Introduction: Despite a shift in the cancer culture and language used to describe individuals diagnosed with this disease, the extent to which individuals with cancer adopt a particular cancer-related identity and the impact of these identities in relation to their well-being is virtually unknown.
Materials and methods: Using a cross-sectional study design and a metropolitan tumor registry, a mail questionnaire to examine post-treatment quality of life was sent to prostate cancer (PCa) survivors. The sample consisted of 490 PCa survivors, ranging in age from 49-88 (M = 69.7; SD = 7.8), one to eight years after diagnosis. The outcome measure used in these analyses was the PANAS to assess positive and negative affect.
Results: The most frequently reported cancer-related identity was "someone who has had PCa" (57%). The least reported self view was "victim" (1%). Twenty-six percent of men self-identified as "survivors" while 6% thought of themselves as "cancer conquerors." Only 9% self-identified as a "patient." Multivariate analyses, adjusted for potential confounders, show respondents who identified themselves as "survivors" or "cancer conquerors" reported significantly higher scores on positive affect than men who self-identified as "patients" (p < .001).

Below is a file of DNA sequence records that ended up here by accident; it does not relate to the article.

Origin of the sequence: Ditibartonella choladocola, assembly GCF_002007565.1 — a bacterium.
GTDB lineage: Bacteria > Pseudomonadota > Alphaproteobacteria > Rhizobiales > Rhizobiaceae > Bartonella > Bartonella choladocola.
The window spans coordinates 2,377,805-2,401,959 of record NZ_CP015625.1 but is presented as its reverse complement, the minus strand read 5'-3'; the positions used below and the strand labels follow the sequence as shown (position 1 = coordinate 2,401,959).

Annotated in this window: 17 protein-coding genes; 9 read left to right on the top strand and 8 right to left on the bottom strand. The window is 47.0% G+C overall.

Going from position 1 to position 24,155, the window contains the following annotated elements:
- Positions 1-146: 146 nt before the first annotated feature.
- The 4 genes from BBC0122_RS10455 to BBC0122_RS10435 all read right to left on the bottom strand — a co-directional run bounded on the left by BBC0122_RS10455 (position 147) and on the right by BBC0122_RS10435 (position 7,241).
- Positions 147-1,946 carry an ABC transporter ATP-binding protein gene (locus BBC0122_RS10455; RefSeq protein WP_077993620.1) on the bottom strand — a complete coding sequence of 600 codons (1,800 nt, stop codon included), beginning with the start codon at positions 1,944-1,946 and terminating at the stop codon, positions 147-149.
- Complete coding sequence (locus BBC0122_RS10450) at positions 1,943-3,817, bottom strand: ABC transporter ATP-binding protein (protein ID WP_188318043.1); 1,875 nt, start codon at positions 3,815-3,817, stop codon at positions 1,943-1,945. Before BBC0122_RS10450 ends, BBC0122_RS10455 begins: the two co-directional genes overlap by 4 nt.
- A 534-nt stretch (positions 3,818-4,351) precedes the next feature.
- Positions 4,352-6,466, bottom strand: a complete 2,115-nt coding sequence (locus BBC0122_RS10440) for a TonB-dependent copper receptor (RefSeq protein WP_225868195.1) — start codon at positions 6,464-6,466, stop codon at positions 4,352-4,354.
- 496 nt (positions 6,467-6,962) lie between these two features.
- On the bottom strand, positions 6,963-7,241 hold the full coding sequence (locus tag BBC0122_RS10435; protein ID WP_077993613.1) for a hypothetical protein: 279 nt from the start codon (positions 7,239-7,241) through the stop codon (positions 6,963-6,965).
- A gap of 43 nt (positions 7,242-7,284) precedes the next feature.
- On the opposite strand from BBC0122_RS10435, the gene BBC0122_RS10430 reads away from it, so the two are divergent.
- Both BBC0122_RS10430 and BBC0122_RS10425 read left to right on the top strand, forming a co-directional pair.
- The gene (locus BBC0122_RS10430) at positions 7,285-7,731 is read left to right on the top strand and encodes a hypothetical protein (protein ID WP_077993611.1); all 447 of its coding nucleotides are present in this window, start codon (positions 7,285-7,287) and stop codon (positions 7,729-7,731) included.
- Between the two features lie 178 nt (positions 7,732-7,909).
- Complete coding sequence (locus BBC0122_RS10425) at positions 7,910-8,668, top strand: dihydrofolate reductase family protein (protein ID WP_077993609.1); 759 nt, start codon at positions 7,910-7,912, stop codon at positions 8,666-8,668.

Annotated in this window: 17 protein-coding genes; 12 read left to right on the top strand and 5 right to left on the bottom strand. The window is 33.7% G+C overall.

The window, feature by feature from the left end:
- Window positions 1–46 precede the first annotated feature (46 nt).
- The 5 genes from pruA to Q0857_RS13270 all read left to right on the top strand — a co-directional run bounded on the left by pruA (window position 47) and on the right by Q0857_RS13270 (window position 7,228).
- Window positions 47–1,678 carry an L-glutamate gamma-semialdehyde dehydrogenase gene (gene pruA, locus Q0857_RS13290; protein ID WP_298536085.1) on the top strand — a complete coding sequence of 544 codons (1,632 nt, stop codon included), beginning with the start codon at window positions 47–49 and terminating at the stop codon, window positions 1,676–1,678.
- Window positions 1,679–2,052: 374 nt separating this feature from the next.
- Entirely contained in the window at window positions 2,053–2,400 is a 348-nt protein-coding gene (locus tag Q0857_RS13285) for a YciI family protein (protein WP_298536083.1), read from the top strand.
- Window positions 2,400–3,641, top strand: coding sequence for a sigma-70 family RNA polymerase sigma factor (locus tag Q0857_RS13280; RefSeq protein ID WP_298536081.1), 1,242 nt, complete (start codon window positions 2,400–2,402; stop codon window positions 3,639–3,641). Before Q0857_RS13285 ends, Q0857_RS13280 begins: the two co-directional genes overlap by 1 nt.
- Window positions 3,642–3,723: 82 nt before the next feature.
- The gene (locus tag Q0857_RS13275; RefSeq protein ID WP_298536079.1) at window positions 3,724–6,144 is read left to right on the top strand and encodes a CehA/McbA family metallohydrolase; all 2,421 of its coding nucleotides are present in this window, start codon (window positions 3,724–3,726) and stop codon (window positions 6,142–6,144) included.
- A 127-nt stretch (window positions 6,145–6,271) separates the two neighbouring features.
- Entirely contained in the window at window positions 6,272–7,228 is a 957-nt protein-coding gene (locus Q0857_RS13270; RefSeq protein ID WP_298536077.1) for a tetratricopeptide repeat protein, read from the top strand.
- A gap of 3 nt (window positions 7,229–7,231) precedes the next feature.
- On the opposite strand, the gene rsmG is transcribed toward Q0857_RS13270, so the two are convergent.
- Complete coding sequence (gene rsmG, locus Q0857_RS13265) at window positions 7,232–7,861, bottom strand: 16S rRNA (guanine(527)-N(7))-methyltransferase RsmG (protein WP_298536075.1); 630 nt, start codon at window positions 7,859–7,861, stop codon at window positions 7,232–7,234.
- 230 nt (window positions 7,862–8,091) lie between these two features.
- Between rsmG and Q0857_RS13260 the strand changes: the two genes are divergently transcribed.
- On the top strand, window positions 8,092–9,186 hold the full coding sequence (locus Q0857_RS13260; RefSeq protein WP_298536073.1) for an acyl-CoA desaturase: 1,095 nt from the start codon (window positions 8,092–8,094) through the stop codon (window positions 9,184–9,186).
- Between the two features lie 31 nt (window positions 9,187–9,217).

Conclusions: Although the majority of respondents identified themselves as "someone who has had cancer," identifying as a "survivor" or "someone who has conquered cancer" appears to have adaptive value for positive mood.
Implications for cancer survivors: Those who perceive themselves as survivors of prostate cancer may derive some benefit in well-being associated with this self assessment.